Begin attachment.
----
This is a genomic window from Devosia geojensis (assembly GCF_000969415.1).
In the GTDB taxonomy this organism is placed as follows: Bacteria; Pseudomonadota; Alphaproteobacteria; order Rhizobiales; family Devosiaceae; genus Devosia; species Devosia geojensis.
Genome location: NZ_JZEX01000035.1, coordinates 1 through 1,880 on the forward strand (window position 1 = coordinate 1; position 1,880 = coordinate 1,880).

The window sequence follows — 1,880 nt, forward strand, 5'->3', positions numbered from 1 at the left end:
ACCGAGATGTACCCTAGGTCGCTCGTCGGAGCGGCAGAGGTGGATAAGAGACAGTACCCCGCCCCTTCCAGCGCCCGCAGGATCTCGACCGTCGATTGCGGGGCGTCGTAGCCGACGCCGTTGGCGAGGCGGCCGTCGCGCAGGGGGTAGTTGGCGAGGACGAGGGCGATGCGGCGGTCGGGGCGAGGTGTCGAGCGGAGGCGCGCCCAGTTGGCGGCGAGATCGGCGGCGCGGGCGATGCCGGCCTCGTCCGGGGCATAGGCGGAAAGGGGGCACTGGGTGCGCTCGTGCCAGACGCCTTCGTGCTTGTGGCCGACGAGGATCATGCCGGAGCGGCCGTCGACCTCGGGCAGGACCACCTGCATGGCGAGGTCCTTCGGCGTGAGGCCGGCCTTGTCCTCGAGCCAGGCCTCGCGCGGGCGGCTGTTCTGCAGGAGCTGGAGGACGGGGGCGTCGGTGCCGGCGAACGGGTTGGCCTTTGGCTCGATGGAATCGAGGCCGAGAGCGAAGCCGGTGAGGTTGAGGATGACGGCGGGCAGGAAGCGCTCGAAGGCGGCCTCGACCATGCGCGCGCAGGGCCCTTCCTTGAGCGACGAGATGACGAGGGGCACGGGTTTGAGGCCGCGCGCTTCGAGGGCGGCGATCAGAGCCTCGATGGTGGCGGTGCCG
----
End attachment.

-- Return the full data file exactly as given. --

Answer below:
This is a genomic window from Devosia geojensis (assembly GCF_000969415.1).
In the GTDB taxonomy this organism is placed as follows: Bacteria; Pseudomonadota; Alphaproteobacteria; order Rhizobiales; family Devosiaceae; genus Devosia; species Devosia geojensis.
Genome location: NZ_JZEX01000035.1, coordinates 1 through 1,880 on the forward strand (window position 1 = coordinate 1; position 1,880 = coordinate 1,880).

The window sequence follows — 1,880 nt, forward strand, 5'->3', positions numbered from 1 at the left end:
ACCGAGATGTACCCTAGGTCGCTCGTCGGAGCGGCAGAGGTGGATAAGAGACAGTACCCCGCCCCTTCCAGCGCCCGCAGGATCTCGACCGTCGATTGCGGGGCGTCGTAGCCGACGCCGTTGGCGAGGCGGCCGTCGCGCAGGGGGTAGTTGGCGAGGACGAGGGCGATGCGGCGGTCGGGGCGAGGTGTCGAGCGGAGGCGCGCCCAGTTGGCGGCGAGATCGGCGGCGCGGGCGATGCCGGCCTCGTCCGGGGCATAGGCGGAAAGGGGGCACTGGGTGCGCTCGTGCCAGACGCCTTCGTGCTTGTGGCCGACGAGGATCATGCCGGAGCGGCCGTCGACCTCGGGCAGGACCACCTGCATGGCGAGGTCCTTCGGCGTGAGGCCGGCCTTGTCCTCGAGCCAGGCCTCGCGCGGGCGGCTGTTCTGCAGGAGCTGGAGGACGGGGGCGTCGGTGCCGGCGAACGGGTTGGCCTTTGGCTCGATGGAATCGAGGCCGAGAGCGAAGCCGGTGAGGTTGAGGATGACGGCGGGCAGGAAGCGCTCGAAGGCGGCCTCGACCATGCGCGCGCAGGGCCCTTCCTTGAGCGACGAGATGACGAGGGGCACGGGTTTGAGGCCGCGCGCTTCGAGGGCGGCGATCAGAGCCTCGATGGTGGCGGTGCCG